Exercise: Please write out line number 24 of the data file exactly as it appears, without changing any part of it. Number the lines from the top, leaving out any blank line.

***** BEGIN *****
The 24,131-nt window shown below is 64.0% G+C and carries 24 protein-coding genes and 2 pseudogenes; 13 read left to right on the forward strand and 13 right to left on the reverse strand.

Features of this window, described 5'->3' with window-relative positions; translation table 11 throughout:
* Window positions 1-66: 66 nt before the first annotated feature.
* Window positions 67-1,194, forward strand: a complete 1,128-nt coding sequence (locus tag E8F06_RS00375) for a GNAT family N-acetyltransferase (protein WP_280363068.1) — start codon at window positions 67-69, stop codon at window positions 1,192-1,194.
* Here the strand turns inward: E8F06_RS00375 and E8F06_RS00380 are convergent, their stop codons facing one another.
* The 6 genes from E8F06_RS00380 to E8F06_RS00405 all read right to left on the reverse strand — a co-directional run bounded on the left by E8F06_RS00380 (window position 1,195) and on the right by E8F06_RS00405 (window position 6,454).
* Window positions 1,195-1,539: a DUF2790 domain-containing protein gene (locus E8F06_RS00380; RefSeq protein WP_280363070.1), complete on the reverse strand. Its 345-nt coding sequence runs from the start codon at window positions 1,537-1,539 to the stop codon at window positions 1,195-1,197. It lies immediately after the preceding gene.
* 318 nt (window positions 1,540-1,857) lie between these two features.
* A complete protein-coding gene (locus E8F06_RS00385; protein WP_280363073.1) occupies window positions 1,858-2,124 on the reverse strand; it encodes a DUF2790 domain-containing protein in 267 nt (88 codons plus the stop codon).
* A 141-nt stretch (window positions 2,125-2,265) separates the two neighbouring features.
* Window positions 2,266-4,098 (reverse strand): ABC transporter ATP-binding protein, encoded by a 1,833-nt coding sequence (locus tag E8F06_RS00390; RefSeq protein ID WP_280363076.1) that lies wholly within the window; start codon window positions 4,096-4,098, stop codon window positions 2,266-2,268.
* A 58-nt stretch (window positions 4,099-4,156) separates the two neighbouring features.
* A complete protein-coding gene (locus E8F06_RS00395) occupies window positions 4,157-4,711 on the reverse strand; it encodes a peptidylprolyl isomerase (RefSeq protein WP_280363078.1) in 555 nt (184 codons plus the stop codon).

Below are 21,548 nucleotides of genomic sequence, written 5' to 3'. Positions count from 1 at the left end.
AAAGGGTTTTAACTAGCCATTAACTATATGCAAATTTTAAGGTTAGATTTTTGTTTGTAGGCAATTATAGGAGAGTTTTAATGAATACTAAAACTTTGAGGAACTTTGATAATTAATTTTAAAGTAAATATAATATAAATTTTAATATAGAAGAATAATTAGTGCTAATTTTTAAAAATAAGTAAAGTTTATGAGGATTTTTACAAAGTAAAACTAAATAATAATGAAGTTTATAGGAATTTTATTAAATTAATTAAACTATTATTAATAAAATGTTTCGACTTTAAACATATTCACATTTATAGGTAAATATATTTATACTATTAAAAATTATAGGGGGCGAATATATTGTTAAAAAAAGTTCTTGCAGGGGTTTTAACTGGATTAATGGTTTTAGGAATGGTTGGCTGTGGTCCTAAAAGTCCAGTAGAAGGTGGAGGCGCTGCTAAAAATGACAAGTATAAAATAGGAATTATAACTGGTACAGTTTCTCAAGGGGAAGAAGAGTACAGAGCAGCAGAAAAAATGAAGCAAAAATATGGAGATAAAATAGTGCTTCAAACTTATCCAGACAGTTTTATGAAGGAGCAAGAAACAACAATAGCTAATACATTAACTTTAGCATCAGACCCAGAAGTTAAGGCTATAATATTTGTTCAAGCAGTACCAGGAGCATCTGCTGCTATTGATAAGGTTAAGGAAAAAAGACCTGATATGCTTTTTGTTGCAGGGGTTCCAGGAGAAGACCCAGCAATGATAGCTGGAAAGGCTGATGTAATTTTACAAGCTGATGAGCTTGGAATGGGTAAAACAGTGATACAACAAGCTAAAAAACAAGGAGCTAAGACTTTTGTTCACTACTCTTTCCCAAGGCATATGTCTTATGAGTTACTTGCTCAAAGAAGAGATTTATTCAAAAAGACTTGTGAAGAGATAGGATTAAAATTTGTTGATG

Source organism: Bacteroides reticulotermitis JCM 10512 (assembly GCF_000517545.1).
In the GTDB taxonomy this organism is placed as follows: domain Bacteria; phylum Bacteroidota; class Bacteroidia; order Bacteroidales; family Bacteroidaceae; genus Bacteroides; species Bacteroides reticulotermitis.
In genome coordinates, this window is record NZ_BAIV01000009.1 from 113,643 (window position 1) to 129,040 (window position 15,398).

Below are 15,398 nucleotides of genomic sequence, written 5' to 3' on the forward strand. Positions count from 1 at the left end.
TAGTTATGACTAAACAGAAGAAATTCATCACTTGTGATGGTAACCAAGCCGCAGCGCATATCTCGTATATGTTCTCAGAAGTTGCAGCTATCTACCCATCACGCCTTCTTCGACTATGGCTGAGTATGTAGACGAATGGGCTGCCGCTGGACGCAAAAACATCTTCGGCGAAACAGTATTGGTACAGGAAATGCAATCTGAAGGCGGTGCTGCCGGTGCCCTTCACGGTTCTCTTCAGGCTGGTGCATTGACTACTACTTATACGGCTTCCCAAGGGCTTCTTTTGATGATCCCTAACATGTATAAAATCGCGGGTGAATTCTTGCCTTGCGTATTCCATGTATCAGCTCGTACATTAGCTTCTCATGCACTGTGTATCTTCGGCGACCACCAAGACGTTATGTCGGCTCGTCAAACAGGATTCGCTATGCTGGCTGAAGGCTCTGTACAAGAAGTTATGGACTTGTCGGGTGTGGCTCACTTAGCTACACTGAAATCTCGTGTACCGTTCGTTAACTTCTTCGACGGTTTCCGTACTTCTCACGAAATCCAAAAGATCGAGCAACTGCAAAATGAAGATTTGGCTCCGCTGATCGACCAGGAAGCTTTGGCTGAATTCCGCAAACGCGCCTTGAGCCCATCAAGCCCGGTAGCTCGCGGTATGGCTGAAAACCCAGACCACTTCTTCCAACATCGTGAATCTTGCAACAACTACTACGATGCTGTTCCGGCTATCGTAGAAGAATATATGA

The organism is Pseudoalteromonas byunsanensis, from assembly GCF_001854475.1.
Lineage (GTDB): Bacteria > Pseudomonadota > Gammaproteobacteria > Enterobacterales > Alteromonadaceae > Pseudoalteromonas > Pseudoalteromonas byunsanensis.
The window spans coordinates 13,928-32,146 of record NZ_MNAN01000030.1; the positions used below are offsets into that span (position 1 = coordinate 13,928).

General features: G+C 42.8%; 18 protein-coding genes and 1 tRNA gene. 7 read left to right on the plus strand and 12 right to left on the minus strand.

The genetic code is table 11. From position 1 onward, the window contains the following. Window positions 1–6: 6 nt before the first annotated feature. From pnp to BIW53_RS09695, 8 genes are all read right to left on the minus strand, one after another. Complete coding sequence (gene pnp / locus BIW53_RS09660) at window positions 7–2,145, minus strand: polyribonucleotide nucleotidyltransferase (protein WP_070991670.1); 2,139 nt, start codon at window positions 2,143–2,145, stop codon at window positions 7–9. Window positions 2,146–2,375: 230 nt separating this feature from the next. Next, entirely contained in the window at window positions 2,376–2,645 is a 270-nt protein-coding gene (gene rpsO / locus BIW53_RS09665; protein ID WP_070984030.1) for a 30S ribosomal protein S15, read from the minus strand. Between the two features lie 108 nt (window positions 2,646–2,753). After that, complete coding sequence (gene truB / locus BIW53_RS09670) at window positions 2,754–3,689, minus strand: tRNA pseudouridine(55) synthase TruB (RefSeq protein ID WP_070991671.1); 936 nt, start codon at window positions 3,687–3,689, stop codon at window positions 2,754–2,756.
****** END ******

General features: G+C 42.8%; 18 protein-coding genes and 1 tRNA gene. 7 read left to right on the plus strand and 12 right to left on the minus strand.